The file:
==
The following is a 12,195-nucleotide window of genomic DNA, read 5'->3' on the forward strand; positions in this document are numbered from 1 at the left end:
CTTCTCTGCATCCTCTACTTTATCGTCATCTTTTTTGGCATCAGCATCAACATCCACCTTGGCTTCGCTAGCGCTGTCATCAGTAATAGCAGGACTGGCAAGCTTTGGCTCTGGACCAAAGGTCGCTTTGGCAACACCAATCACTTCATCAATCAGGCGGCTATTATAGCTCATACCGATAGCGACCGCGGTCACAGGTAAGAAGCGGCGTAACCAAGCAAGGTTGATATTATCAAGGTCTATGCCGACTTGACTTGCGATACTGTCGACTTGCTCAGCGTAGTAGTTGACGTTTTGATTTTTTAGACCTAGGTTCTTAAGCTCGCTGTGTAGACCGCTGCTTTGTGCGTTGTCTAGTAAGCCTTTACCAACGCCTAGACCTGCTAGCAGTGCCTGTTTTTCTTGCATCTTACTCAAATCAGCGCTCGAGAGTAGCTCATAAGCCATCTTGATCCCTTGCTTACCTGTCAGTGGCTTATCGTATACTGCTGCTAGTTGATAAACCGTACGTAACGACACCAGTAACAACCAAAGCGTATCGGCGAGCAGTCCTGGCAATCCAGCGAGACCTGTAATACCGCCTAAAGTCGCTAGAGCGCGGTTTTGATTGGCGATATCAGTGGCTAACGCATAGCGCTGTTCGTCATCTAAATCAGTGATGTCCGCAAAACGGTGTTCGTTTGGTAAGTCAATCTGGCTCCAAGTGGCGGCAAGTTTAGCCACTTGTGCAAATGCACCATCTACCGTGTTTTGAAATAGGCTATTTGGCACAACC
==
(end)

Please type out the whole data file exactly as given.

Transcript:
The following is a 12,195-nucleotide window of genomic DNA, read 5'->3' on the forward strand; positions in this document are numbered from 1 at the left end:
CTTCTCTGCATCCTCTACTTTATCGTCATCTTTTTTGGCATCAGCATCAACATCCACCTTGGCTTCGCTAGCGCTGTCATCAGTAATAGCAGGACTGGCAAGCTTTGGCTCTGGACCAAAGGTCGCTTTGGCAACACCAATCACTTCATCAATCAGGCGGCTATTATAGCTCATACCGATAGCGACCGCGGTCACAGGTAAGAAGCGGCGTAACCAAGCAAGGTTGATATTATCAAGGTCTATGCCGACTTGACTTGCGATACTGTCGACTTGCTCAGCGTAGTAGTTGACGTTTTGATTTTTTAGACCTAGGTTCTTAAGCTCGCTGTGTAGACCGCTGCTTTGTGCGTTGTCTAGTAAGCCTTTACCAACGCCTAGACCTGCTAGCAGTGCCTGTTTTTCTTGCATCTTACTCAAATCAGCGCTCGAGAGTAGCTCATAAGCCATCTTGATCCCTTGCTTACCTGTCAGTGGCTTATCGTATACTGCTGCTAGTTGATAAACCGTACGTAACGACACCAGTAACAACCAAAGCGTATCGGCGAGCAGTCCTGGCAATCCAGCGAGACCTGTAATACCGCCTAAAGTCGCTAGAGCGCGGTTTTGATTGGCGATATCAGTGGCTAACGCATAGCGCTGTTCGTCATCTAAATCAGTGATGTCCGCAAAACGGTGTTCGTTTGGTAAGTCAATCTGGCTCCAAGTGGCGGCAAGTTTAGCCACTTGTGCAAATGCACCATCTACCGTGTTTTGAAATAGGCTATTTGGCACAACC